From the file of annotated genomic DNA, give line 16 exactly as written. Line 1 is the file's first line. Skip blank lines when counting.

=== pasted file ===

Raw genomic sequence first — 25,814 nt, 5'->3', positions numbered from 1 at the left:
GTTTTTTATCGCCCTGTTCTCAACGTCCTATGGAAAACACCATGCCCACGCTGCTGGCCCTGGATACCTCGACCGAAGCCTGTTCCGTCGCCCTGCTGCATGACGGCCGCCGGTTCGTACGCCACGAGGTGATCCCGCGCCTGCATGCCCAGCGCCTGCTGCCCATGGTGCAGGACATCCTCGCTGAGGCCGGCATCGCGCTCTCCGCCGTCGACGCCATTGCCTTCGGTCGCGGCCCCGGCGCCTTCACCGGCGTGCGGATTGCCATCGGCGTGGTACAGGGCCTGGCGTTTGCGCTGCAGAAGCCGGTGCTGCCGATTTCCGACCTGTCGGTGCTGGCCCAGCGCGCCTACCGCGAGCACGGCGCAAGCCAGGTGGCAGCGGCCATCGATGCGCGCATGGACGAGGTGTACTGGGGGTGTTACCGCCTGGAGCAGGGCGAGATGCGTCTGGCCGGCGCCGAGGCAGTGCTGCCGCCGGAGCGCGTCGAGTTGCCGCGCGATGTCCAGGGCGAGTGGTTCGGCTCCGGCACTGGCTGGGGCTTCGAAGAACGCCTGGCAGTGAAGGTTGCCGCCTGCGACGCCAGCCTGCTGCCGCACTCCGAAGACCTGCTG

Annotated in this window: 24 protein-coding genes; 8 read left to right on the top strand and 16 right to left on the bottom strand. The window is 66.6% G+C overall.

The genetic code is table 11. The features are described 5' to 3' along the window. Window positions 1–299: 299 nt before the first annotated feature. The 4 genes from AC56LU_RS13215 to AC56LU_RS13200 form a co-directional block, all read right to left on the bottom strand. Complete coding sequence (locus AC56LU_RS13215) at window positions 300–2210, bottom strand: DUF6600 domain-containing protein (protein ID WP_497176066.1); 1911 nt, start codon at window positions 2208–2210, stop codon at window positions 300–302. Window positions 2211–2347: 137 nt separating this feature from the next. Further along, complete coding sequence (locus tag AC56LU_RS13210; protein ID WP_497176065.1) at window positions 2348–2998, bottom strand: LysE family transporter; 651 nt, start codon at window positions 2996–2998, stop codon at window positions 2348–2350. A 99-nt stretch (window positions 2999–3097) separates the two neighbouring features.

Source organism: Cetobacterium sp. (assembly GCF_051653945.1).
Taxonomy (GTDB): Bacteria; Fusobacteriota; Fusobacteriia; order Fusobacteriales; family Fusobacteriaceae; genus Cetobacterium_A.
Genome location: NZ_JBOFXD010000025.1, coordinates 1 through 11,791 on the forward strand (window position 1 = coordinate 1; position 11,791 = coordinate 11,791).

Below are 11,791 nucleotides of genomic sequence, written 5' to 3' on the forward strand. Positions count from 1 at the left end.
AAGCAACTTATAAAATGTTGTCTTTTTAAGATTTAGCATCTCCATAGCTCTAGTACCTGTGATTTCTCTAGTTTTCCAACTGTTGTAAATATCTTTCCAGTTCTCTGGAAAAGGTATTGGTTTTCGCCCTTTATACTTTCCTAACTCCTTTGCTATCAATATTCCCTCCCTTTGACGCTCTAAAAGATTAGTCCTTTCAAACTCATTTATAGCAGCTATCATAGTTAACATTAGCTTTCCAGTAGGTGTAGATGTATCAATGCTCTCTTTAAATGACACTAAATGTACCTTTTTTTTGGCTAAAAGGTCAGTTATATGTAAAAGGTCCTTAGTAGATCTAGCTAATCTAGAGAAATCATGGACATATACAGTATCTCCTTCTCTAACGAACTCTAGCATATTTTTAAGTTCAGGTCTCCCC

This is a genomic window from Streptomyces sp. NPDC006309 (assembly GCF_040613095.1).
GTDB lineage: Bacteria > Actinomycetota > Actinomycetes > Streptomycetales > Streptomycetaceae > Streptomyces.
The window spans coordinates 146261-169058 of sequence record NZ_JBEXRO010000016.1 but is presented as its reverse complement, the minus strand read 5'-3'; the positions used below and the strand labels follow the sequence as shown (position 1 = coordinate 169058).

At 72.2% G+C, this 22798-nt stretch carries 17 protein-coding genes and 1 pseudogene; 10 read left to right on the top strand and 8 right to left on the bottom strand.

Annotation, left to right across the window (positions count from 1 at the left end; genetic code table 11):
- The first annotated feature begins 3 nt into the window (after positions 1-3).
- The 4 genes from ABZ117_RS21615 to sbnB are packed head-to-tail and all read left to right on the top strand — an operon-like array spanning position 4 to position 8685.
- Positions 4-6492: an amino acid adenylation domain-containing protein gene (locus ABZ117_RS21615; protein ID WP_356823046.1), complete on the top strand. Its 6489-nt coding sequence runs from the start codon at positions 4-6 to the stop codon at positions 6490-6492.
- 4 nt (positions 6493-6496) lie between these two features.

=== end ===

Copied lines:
- The 4 genes from ABZ117_RS21615 to sbnB are packed head-to-tail and all read left to right on the top strand — an operon-like array spanning position 4 to position 8685.